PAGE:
Vasatunneln (1,900m long), meanwhile, is another part of the Stockholm City Line. It sits at the Northern end of the line. Here, Golder produced the geotechnical and rock mechanical design, and technical specifications for temporary as well as permanent constructions, excavations, reinforcements and grouting. Golder’s work also included 3-D modelling of rock mass tension and deformation as a result of excavation beneath highly trafficked highways on bridges founded on the overlying rock.

Rock modelling is generally used in conjunction with measured data and monitoring to continually verify the design performance. It requires a high level of technical expertise and an in-depth understanding of industry best practice. For Vasatunneln, 3-D rock mechanics modelling was successfully completed and a key part of ensuring optimal excavation and reinforcement.

Golder also designed a geometrically complex sheet-pile wall to support construction. During the later construction of Vasatunneln and Söderströmstunneln, the consultancy has advised on critical parts of the temporary constructions, as well as track tunnels with low rock coverage and near sensitive structures.

The CGW information tool

Another key part of Golder’s overall work with the City Line involved developing a new information management tool called CGW (Citybanan geoweb). CGW allows engineers to store large data sets and easily extract meaningful information.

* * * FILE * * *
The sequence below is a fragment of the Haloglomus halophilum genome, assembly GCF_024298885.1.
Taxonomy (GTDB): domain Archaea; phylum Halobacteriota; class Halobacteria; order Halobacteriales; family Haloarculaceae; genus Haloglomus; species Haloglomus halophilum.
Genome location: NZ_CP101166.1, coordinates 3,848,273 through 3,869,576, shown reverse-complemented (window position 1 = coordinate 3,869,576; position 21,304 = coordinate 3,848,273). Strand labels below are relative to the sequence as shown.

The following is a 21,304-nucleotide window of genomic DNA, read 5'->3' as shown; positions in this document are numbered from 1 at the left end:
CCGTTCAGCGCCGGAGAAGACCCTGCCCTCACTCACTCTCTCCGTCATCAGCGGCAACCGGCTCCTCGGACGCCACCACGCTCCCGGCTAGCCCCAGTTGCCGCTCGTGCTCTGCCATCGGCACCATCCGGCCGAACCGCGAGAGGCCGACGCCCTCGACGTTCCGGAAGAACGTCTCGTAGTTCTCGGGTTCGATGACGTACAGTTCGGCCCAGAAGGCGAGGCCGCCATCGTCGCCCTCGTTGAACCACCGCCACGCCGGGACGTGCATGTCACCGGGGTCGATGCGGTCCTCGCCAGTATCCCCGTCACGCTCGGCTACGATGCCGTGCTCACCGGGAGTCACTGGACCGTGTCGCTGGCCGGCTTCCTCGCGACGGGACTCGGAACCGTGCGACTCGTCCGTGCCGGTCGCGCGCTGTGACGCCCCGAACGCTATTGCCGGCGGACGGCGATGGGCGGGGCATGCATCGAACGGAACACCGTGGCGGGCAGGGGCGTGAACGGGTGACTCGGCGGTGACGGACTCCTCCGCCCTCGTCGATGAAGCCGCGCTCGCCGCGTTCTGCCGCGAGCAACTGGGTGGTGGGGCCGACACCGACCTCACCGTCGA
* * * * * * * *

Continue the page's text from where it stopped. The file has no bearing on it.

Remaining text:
This is an essential task on all large construction and infrastructure projects, and the Swedish Transport Administration uses CGW for many other projects.

For the City Link project, CGW stored huge amounts of environmental data on ground water levels, settlements, vibrations, property details, historic precipitation, temperature, barometric pressure and other variables. The tool allowed Golder and the client to closely monitor groundwater levels and movement during design and construction.

This ensured the project design and the contractors always took these important data into account.

Golder designed sheet piling for the construction tunnel at Norra Stationsgatan. Photo: Golder Associates

Urban infrastructure challenges

Stockholm’s City Line is one of the biggest infrastructure developments in a city centre in the Nordics in recent times. Golder’s EIA and geotechnical and rock mechanical designs have played a part in ensuring the line will come together successfully.

Protecting vulnerable urban areas from the impacts of new infrastructure can be a tought task, but with the right technical expertise and software tools – like the CGW – it is manageable. Söderströmstunneln and Vasatunneln together comprise about a third of the 6km long Stockholm City Line, and the geotechnical challenges involved are good examples of the kind of issues infrastructure developers have to take into account on large-scale projects in all urban areas.

For more information, contact:

Markus Kappling, Business Area Manager Geotechnical Services (Stockholm, Sweden)
Tel: + 46 8 506 306 00
Email